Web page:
The Hollywood studios have finally taken their pound of flesh from RealNetworks, with news that the software makers have been slapped with a $4.5 million settlement fee for the case against its DVD backup software, RealDVD.

RealDVD was launched to moderate fanfare back in late 2008, with Real Networks claiming that it was the first software to legally allow you to rip Hollywood DVDs on to your PC hard drive.

A swift lawsuit from a number of Hollywood distributors ensued debunking the claims, causing the software to be pulled from retailers' shelves. This has culminated is the news is that Real Networks has decided to end the fracas with a multi-million dollar settlement.

Alongside this it will also reimburse those who forked out for the software.

Productive working relationship

"We are pleased to put this litigation behind us," said RealNetworks in a statement. "This is another step toward fulfilling our commitment to simplify our company and focus on our core businesses.

"Until this dispute, Real had always enjoyed a productive working relationship with Hollywood.

"With this litigation resolved, I hope that in the future we can find mutually beneficial ways to use Real technology to bring Hollywood's great work to consumers."

We're not entirely sure what kind of relationship Real Networks now has with the studios, but it does put into question just where the company would go from here.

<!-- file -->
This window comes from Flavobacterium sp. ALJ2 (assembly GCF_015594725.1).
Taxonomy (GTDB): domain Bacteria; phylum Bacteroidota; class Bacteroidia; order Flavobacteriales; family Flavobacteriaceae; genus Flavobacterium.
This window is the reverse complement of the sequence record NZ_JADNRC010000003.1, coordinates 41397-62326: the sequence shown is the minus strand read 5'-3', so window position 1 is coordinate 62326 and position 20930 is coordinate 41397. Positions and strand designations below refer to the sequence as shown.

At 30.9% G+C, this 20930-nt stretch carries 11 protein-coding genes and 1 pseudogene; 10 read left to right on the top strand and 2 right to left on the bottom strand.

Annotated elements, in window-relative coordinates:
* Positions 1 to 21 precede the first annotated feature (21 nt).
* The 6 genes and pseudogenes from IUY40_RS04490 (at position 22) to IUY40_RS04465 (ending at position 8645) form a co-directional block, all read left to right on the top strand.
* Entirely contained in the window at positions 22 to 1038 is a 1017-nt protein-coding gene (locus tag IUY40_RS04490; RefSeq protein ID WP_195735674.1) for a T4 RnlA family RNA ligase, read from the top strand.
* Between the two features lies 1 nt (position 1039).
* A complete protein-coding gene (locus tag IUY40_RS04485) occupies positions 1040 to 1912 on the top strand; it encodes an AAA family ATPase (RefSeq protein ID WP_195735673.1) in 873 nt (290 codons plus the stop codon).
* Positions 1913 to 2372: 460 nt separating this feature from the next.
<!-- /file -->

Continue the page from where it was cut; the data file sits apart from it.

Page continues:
If the RealDVD software did turn out to do what it said on the tin, then Real would have something that is a viable prospect for those migrating to the digital age.

The company does still have strong ties with phone manufacturers for its video platform and it announced back in October it is once again profitable.

But the $1.5 million profit made last year has just been eaten up by the settlement and the company's technology is increasingly being squeezed out of the web market by Flash.

At least it tried to show Hollywood that crippling DRM and encryption weren't the way forward for movies in the home. It's just a shame that the collective movie world didn't seem to agree.

Via TechCrunch